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Victor Williams Victor Williams i(A13871 works by) (birth name: Victor Robert Williams) (a.k.a. Vic Williams; V. Williams)
Born: Established: 1914 Perth, Western Australia, ;
Gender: Male
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BiographyHistory

Victor Williams was the son of Michael James and Ethel Williams, pioneers of the wheatgrowing area of Wyalkatchem, Western Australia. His father had been a prospector on the Coolgardie and Kalgoorlie goldfields. Williams spent his early years on the family farm before leaving to become a schoolteacher. He studied and taught for two years before World War II. Williams enlisted in the Australian Army on the 3 July 1942 and was on active service in Darwin, New Guinea and New Britain. He was discharged on 19 March 1946 and married that year.

After the war, Williams joined the struggle of workers for better conditions and was a member of the Waterside Workers Federation from 1953. He and his wife Joan (Justina Williams ) were both members of the Communist Party of Australia. She inspired many of his poems and her literary ability as a writer made her an ideal critic of his work. In 1945 his poem, 'Harvest Time', won the W. J. Miles prize in an Australia-wide competition.

Katharine Susannah Prichard was a close friend of Victor and Joan Williams, helping the publication of Hammers and Seagulls (1966) by the Australasian Book Society through royalties from her foreign rights. A poem by Williams, 'Katharine Susannah Prichard', was read at her funeral in 1969: 'The future gathers to your words and deeds, The hands you joined, no bombs can break apart, Writer and fighter in one human heart.' Williams also wrote political tracts such as Crisis on the Land : Who Will Bear the Burden? (1970?). As late as 1991 he wrote Who Wants War? : The Hidden Story in protest at the Iraq War.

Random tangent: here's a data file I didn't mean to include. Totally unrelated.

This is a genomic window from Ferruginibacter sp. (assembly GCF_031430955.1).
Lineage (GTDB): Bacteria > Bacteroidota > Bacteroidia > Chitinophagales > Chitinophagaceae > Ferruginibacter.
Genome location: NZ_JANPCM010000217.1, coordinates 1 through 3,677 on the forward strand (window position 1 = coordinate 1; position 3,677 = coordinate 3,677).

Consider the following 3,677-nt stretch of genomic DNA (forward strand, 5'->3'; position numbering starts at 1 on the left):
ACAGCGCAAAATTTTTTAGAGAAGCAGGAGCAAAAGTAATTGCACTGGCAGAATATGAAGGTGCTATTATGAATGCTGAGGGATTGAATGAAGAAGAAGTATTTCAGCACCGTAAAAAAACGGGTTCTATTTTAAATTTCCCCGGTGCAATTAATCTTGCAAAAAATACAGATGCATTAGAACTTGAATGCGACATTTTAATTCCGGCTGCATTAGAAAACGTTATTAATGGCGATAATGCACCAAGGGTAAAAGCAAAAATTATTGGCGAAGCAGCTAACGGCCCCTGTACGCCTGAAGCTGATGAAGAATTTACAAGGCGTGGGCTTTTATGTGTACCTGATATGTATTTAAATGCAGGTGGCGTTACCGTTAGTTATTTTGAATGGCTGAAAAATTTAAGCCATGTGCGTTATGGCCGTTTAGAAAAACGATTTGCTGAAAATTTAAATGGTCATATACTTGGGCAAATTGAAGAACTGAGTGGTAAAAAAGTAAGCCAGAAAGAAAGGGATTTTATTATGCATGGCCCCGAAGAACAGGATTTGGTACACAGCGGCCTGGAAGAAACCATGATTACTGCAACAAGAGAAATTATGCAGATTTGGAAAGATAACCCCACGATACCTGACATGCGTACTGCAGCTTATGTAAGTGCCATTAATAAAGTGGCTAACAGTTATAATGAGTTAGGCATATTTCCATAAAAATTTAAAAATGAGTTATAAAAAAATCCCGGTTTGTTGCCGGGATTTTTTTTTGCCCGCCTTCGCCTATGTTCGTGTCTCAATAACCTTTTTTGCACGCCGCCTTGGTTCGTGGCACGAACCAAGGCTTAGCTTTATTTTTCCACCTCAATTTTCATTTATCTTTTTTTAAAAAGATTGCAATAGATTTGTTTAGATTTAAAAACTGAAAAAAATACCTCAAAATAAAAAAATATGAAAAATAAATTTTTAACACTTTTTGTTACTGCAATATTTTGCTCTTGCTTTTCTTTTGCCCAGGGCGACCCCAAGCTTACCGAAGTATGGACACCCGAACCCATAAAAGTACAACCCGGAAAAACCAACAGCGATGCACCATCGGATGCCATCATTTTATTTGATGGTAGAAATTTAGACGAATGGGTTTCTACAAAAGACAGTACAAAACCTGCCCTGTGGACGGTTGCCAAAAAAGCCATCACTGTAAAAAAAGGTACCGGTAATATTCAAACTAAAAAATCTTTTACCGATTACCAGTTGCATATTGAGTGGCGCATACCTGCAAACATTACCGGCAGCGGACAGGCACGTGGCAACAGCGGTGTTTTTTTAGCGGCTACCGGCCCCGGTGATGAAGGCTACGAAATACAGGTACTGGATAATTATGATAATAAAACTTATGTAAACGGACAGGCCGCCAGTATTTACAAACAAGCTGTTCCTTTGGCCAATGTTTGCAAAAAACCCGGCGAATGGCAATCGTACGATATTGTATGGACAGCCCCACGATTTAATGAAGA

Katharine Susannah Prichard wrote: 'There is, I think, a high, rare quality in Victor Williams' poetry. He fuses a passionate and sensuous vision of the earth he knows and loves with thought, direct and forceful, about the everyday life and work of men and women. He does this with a condensed imagery and a rythmic facility which gives an impression of the dynamic vitality and the broad humanism inspiring most of his poems.'

(Source: Katharine Susannah Prichard 'Introduction', Hammers and Seagulls: Poems (1966); Ric Throssell Wild Weeds and Wind Flowers (1975)).

Most Referenced Works

Notes

  • Victor Williams also wrote short stories in the 'Youth' section of the Australian Journal. In the September 1932 edition he entered a story titled 'On the Trail' for which he won 2nd Prize.

Awards for Works

Harvest Time "Across my life, this year's a watershed.", Hammers and Seagulls : Poems , Harvest Time and Other Poems , 1946 single work poetry
1945 winner W.J. Miles Memorial Competition Poetry Prize
Last amended 18 Sep 2017 16:34:38
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